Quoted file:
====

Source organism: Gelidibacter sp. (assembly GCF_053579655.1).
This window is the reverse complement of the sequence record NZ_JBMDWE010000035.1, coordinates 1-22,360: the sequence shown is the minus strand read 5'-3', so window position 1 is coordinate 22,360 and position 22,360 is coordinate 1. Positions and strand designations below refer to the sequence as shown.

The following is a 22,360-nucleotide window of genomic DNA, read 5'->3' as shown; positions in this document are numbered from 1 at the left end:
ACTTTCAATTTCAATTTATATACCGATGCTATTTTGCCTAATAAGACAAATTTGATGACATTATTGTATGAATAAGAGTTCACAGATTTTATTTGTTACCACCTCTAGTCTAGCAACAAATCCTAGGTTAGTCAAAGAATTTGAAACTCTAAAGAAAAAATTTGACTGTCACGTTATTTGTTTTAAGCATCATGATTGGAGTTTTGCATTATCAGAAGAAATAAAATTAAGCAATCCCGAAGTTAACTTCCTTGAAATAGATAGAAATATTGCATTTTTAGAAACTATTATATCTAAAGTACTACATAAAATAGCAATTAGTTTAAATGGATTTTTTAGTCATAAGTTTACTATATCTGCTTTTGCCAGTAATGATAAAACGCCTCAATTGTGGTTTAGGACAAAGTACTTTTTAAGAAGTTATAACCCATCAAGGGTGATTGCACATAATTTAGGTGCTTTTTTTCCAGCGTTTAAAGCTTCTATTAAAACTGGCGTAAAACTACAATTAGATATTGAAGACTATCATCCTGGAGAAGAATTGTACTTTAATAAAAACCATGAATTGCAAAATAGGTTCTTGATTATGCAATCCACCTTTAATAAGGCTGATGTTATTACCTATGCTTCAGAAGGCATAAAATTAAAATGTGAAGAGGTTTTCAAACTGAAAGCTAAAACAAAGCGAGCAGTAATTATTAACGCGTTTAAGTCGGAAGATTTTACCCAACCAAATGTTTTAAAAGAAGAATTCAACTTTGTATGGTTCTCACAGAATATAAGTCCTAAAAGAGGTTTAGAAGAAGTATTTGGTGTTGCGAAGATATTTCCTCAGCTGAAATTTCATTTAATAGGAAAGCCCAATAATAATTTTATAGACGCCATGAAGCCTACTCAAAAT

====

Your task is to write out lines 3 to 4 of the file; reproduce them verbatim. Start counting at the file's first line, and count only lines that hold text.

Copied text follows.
The following is a 22,360-nucleotide window of genomic DNA, read 5'->3' as shown; positions in this document are numbered from 1 at the left end:
ACTTTCAATTTCAATTTATATACCGATGCTATTTTGCCTAATAAGACAAATTTGATGACATTATTGTATGAATAAGAGTTCACAGATTTTATTTGTTACCACCTCTAGTCTAGCAACAAATCCTAGGTTAGTCAAAGAATTTGAAACTCTAAAGAAAAAATTTGACTGTCACGTTATTTGTTTTAAGCATCATGATTGGAGTTTTGCATTATCAGAAGAAATAAAATTAAGCAATCCCGAAGTTAACTTCCTTGAAATAGATAGAAATATTGCATTTTTAGAAACTATTATATCTAAAGTACTACATAAAATAGCAATTAGTTTAAATGGATTTTTTAGTCATAAGTTTACTATATCTGCTTTTGCCAGTAATGATAAAACGCCTCAATTGTGGTTTAGGACAAAGTACTTTTTAAGAAGTTATAACCCATCAAGGGTGATTGCACATAATTTAGGTGCTTTTTTTCCAGCGTTTAAAGCTTCTATTAAAACTGGCGTAAAACTACAATTAGATATTGAAGACTATCATCCTGGAGAAGAATTGTACTTTAATAAAAACCATGAATTGCAAAATAGGTTCTTGATTATGCAATCCACCTTTAATAAGGCTGATGTTATTACCTATGCTTCAGAAGGCATAAAATTAAAATGTGAAGAGGTTTTCAAACTGAAAGCTAAAACAAAGCGAGCAGTAATTATTAACGCGTTTAAGTCGGAAGATTTTACCCAACCAAATGTTTTAAAAGAAGAATTCAACTTTGTATGGTTCTCACAGAATATAAGTCCTAAAAGAGGTTTAGAAGAAGTATTTGGTGTTGCGAAGATATTTCCTCAGCTGAAATTTCATTTAATAGGAAAGCCCAATAATAATTTTATAGACGCCATGAAGCCTACTCAAAAT